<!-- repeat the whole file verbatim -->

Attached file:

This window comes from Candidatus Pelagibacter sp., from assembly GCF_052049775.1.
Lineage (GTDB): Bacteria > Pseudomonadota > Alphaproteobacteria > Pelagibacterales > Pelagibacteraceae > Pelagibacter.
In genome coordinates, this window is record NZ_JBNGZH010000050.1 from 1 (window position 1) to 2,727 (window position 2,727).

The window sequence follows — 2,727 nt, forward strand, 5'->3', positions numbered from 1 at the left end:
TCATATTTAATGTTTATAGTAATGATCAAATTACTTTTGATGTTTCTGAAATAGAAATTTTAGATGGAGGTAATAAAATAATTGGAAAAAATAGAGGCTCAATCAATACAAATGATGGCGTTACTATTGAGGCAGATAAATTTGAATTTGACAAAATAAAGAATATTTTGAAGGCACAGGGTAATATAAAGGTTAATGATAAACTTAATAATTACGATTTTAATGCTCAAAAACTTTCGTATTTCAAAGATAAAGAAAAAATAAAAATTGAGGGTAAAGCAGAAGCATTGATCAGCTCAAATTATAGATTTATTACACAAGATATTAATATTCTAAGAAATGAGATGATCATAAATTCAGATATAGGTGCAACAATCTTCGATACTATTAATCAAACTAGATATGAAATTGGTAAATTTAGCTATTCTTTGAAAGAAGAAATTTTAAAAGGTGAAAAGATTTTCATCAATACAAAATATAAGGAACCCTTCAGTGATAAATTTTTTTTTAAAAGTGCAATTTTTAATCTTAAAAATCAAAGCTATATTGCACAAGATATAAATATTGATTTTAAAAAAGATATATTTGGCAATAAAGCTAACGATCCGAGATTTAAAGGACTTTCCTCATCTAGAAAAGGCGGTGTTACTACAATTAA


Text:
This window comes from Candidatus Pelagibacter sp., from assembly GCF_052049775.1.
Lineage (GTDB): Bacteria > Pseudomonadota > Alphaproteobacteria > Pelagibacterales > Pelagibacteraceae > Pelagibacter.
In genome coordinates, this window is record NZ_JBNGZH010000050.1 from 1 (window position 1) to 2,727 (window position 2,727).

The window sequence follows — 2,727 nt, forward strand, 5'->3', positions numbered from 1 at the left end:
TCATATTTAATGTTTATAGTAATGATCAAATTACTTTTGATGTTTCTGAAATAGAAATTTTAGATGGAGGTAATAAAATAATTGGAAAAAATAGAGGCTCAATCAATACAAATGATGGCGTTACTATTGAGGCAGATAAATTTGAATTTGACAAAATAAAGAATATTTTGAAGGCACAGGGTAATATAAAGGTTAATGATAAACTTAATAATTACGATTTTAATGCTCAAAAACTTTCGTATTTCAAAGATAAAGAAAAAATAAAAATTGAGGGTAAAGCAGAAGCATTGATCAGCTCAAATTATAGATTTATTACACAAGATATTAATATTCTAAGAAATGAGATGATCATAAATTCAGATATAGGTGCAACAATCTTCGATACTATTAATCAAACTAGATATGAAATTGGTAAATTTAGCTATTCTTTGAAAGAAGAAATTTTAAAAGGTGAAAAGATTTTCATCAATACAAAATATAAGGAACCCTTCAGTGATAAATTTTTTTTTAAAAGTGCAATTTTTAATCTTAAAAATCAAAGCTATATTGCACAAGATATAAATATTGATTTTAAAAAAGATATATTTGGCAATAAAGCTAACGATCCGAGATTTAAAGGACTTTCCTCATCTAGAAAAGGCGGTGTTACTACAATTAA